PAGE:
The Different Types of Sidney Prizes

sidney prize

There are various sidney prizes available to those seeking to make an impactful difference in the world. Each award comes with different advantages and requirements; therefore it’s essential that applicants understand how these awards work before applying. Whether you want more information on various prize types or would like to apply yourself – this article can help!

The Sydney Prize was established to commemorate Dartmouth professor Sidney Cox, known for his literary talent and ability to motivate students towards realizing their dreams. It is open to graduate students who have shown promise during their first two years and may use this award towards any variety of creative pursuits; additionally it serves as an incentive for women engineers.

A Sydney prize can recognize those who have made significant contributions in science and arts, particularly those working to bridge the gap between art and physics, or connect literary works to science. A notable recipient is Sidney Perkowitz who recently was honored with the 2023 Andrew Gemant Prize for his efforts at uniting art with media coverage of science.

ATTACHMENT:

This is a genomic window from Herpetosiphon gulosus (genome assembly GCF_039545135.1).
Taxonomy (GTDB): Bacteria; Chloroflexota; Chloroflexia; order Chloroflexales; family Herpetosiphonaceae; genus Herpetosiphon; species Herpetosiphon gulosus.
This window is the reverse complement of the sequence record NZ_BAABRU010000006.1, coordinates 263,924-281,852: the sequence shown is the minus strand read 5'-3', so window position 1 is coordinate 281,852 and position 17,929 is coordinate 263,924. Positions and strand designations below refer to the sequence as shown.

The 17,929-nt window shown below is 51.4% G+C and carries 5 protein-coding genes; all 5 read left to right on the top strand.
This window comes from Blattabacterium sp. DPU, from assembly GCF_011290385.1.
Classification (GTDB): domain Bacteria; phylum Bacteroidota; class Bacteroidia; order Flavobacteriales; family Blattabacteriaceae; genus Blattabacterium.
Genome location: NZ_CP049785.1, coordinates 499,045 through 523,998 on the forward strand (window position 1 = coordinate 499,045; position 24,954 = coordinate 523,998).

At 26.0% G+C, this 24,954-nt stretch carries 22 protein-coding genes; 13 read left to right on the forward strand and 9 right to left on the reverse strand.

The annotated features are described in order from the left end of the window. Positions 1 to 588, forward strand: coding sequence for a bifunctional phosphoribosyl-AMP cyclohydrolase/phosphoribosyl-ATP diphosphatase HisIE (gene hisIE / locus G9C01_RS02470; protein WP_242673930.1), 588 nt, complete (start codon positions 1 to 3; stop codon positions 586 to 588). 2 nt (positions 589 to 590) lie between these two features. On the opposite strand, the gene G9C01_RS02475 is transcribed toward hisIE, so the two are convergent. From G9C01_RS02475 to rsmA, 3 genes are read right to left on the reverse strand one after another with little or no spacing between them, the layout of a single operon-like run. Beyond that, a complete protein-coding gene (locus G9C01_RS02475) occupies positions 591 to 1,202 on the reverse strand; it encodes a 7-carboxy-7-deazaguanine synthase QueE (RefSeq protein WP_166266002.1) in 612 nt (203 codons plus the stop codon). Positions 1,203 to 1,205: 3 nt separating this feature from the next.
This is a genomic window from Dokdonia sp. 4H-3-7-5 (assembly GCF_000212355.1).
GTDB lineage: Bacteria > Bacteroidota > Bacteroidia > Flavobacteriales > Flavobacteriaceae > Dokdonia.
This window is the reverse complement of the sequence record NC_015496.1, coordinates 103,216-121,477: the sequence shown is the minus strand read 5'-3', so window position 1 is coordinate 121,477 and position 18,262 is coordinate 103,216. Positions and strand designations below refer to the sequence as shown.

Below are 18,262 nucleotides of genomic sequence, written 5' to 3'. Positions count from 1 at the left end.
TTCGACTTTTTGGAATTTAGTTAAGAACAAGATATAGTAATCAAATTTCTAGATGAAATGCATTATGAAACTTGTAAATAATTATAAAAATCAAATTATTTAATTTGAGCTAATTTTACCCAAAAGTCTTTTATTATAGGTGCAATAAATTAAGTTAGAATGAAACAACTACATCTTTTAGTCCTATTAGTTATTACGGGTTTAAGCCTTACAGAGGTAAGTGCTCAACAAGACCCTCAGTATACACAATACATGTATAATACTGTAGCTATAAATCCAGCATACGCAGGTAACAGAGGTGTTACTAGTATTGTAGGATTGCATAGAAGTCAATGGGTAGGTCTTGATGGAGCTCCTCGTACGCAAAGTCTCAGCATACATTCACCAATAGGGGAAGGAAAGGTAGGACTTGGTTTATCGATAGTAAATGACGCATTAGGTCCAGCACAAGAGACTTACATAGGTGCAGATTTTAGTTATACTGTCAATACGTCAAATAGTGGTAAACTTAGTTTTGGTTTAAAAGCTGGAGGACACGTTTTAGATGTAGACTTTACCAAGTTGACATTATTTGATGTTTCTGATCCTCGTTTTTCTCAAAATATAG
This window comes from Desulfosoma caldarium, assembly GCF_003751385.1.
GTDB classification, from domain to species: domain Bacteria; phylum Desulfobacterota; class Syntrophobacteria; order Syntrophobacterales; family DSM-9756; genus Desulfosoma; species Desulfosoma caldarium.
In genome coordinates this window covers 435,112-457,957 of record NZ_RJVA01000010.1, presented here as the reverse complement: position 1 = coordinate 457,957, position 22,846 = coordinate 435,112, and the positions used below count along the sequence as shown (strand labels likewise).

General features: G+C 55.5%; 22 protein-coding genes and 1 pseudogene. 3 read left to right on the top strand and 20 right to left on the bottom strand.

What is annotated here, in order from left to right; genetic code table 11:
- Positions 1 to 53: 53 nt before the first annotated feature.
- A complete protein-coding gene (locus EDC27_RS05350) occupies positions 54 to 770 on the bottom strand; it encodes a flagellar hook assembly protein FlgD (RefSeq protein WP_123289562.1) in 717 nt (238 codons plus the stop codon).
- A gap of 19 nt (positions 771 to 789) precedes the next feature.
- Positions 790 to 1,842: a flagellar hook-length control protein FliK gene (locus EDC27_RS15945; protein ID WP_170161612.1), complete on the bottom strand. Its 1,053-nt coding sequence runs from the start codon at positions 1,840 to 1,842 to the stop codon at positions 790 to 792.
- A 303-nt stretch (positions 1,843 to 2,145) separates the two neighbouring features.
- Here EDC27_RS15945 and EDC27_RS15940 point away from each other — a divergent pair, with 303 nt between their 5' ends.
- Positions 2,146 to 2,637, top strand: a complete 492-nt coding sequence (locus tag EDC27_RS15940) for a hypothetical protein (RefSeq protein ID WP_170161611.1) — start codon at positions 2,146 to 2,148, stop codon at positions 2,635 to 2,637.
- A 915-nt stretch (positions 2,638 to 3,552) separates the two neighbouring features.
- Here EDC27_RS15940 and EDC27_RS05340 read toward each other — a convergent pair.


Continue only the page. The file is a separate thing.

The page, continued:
Writing can win many other prestigious prizes besides the Sydney Prize. One such prize is hosted by Overland magazine and the Malcolm Robertson Foundation; their Neilma Sidney prize gives away $5,000 and publication both online and in Overland magazine for the winner, while each runner-up will be rewarded with $750 each.

Other Sidney prizes honor individuals and groups who advance human rights and nonviolence, including the Sydney peace prize awarded this year to Black Lives Matter founders Patrisse Cullors, Alicia Garza and Opal Tometi as recipients. It is awarded annually to nominees who have promoted peace with justice, human rights and diversity inclusion.

MAK Halliday Postgraduate Research Prize, offered by the Department of Linguistics, recognizes an annual award given out for outstanding conference presentations or publications made by postgraduate research students within Linguistics at University of Sydney. It was established to honour MAK Halliday who founded Linguistics Department.

Today’s busy world can make it easy to lose focus quickly, but the Sydney Prize stands as an antidote and declares: STOP! Longform journalism and thought pieces remain worthwhile; examples include The New York Times series on Haitian debt, Rose Arce’s series about being held captive by Taliban, Ta-Nehisi Coates’ work, as well as works from Ed Yong and Ta-Nehisi Coates.